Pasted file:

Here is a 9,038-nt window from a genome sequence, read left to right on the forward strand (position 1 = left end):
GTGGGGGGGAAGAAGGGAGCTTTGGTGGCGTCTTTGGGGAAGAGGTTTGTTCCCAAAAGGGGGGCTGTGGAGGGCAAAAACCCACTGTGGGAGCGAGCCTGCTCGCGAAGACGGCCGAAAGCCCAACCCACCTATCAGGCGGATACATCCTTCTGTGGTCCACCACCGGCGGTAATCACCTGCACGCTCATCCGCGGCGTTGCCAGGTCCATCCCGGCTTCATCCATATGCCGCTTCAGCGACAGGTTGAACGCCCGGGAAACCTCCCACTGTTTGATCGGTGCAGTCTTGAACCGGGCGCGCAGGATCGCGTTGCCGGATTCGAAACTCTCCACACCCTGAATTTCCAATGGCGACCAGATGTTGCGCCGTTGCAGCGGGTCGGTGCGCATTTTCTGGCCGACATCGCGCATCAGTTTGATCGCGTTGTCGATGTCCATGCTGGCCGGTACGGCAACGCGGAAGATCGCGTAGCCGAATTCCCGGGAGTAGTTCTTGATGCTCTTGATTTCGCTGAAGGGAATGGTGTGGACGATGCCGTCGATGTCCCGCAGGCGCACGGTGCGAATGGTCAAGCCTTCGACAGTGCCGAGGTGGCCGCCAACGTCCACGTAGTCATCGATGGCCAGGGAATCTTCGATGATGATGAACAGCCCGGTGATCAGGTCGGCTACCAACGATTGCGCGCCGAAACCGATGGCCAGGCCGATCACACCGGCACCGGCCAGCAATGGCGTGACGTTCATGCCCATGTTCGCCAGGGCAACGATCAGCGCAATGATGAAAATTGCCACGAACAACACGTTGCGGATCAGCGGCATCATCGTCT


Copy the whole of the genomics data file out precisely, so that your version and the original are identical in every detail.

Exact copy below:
Here is a 9,038-nt window from a genome sequence, read left to right on the forward strand (position 1 = left end):
GTGGGGGGGAAGAAGGGAGCTTTGGTGGCGTCTTTGGGGAAGAGGTTTGTTCCCAAAAGGGGGGCTGTGGAGGGCAAAAACCCACTGTGGGAGCGAGCCTGCTCGCGAAGACGGCCGAAAGCCCAACCCACCTATCAGGCGGATACATCCTTCTGTGGTCCACCACCGGCGGTAATCACCTGCACGCTCATCCGCGGCGTTGCCAGGTCCATCCCGGCTTCATCCATATGCCGCTTCAGCGACAGGTTGAACGCCCGGGAAACCTCCCACTGTTTGATCGGTGCAGTCTTGAACCGGGCGCGCAGGATCGCGTTGCCGGATTCGAAACTCTCCACACCCTGAATTTCCAATGGCGACCAGATGTTGCGCCGTTGCAGCGGGTCGGTGCGCATTTTCTGGCCGACATCGCGCATCAGTTTGATCGCGTTGTCGATGTCCATGCTGGCCGGTACGGCAACGCGGAAGATCGCGTAGCCGAATTCCCGGGAGTAGTTCTTGATGCTCTTGATTTCGCTGAAGGGAATGGTGTGGACGATGCCGTCGATGTCCCGCAGGCGCACGGTGCGAATGGTCAAGCCTTCGACAGTGCCGAGGTGGCCGCCAACGTCCACGTAGTCATCGATGGCCAGGGAATCTTCGATGATGATGAACAGCCCGGTGATCAGGTCGGCTACCAACGATTGCGCGCCGAAACCGATGGCCAGGCCGATCACACCGGCACCGGCCAGCAATGGCGTGACGTTCATGCCCATGTTCGCCAGGGCAACGATCAGCGCAATGATGAAAATTGCCACGAACAACACGTTGCGGATCAGCGGCATCATCGTCT